Osage Orange is very high in natural tannins and is known as a substantive dye; therefore it does not require a mordant. (A mordant is a fixative that allows dye molecules to bind to fiber) Although a mordant isn't required, you can alter the hue by experimenting with different treatments before, during, or after the dyeing process. Because of this, Osage Orange can range in color from vibrant yellow to olive green.

To extract the color from the wood, I usually heat a huge pot of Osage over my dye pit. For this particular example, I downsized to a normal sized cooking pot since most folks don't have a witch kitchen setup in their backyard. Both an indoor stove or an outdoor fire pit will work just fine.

Put wood chips / sawdust in a metal pot (stainless is preferable) and slowly raise the temperature to 180 -ish degrees. Some recipes I have read will tell you not to let the water boil, but I have left a pot unattended and come back to find it boiling out of control, and the dye worked just fine. Heat to just below a boil or don't, the main thing here is time.

The longer you soak, the more color that will be extracted. 24 hours at minimum in my opinion.

Once the wood chips / sawdust has completed the soaking process, strain the water so that particles are not left in the dye bath. (A metal strainer covered with cheese cloth or a ripped up t-shirt work well for the smaller sawdust particles.)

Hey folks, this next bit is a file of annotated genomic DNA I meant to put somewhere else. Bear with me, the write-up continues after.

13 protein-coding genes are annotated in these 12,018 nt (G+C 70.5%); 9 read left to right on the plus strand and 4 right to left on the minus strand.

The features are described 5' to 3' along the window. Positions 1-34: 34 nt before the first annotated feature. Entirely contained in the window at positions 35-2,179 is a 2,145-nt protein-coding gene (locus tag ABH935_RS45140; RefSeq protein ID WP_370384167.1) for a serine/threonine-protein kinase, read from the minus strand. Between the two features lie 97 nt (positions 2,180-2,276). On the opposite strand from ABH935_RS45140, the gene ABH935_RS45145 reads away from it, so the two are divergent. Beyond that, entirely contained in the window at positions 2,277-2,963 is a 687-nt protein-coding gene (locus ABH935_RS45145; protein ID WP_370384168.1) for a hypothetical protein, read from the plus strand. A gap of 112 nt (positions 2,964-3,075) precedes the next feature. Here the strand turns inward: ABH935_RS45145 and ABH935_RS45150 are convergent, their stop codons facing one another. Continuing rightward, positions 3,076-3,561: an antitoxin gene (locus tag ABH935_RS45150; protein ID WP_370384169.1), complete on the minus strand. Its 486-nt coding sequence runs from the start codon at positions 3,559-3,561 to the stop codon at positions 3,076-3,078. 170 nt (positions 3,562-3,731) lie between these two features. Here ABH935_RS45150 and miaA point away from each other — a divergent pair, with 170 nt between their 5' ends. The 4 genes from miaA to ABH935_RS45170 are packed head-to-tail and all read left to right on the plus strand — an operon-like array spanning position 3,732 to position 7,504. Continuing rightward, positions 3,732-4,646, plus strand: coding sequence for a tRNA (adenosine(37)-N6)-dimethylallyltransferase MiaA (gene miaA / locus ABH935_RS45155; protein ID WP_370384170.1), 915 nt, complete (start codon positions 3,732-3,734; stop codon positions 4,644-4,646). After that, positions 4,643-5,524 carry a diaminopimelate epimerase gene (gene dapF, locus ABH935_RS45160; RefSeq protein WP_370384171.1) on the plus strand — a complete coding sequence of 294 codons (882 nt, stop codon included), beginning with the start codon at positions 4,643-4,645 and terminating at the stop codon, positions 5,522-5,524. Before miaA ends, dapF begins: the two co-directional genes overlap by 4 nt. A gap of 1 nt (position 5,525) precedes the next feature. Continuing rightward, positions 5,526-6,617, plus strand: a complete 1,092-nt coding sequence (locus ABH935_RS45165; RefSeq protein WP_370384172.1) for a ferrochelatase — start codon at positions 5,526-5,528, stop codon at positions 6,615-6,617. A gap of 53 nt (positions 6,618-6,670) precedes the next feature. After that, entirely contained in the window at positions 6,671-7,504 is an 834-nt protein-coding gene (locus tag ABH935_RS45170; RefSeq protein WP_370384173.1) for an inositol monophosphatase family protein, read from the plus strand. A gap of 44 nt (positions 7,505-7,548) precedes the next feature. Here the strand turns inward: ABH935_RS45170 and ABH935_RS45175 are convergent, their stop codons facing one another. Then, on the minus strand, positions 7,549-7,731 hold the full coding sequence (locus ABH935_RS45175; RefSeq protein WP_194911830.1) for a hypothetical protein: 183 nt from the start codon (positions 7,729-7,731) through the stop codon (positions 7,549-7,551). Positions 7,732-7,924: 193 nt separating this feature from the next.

You can save your sawdust / wood chips for later use. After straining, I dry the material on an old screen door and store it in an opened cardboard box in the garage .

For this recipe I used several types of fiber in order to show how differently each one takes the dye. To keep things simple, none of the fabric / fiber has had a mordant treatment. All samples were washed in warm water before being put in the dye vat.

Once the samples had been thoroughly soaked, I added them to the dye vat and heated it to a low simmer for several hours. I allowed the vat to heat and cool several times over the course of 24 hours. Exact replication of a heating method is not crucial. I find that when dyeing over an extended period of time, I have to turn the stove off to run errands or sleep, so naturally the vat will heat and cool with the ebb and flow of everyday life. For this particular recipe the dye was in the vat for roughly 1 day, though I usually allow my vats to sit longer. (3-5 days are ideal) Have I mentioned yet that Patience is a key ingredient?

Took me awhile to figure that one out, but it's definitely necessary.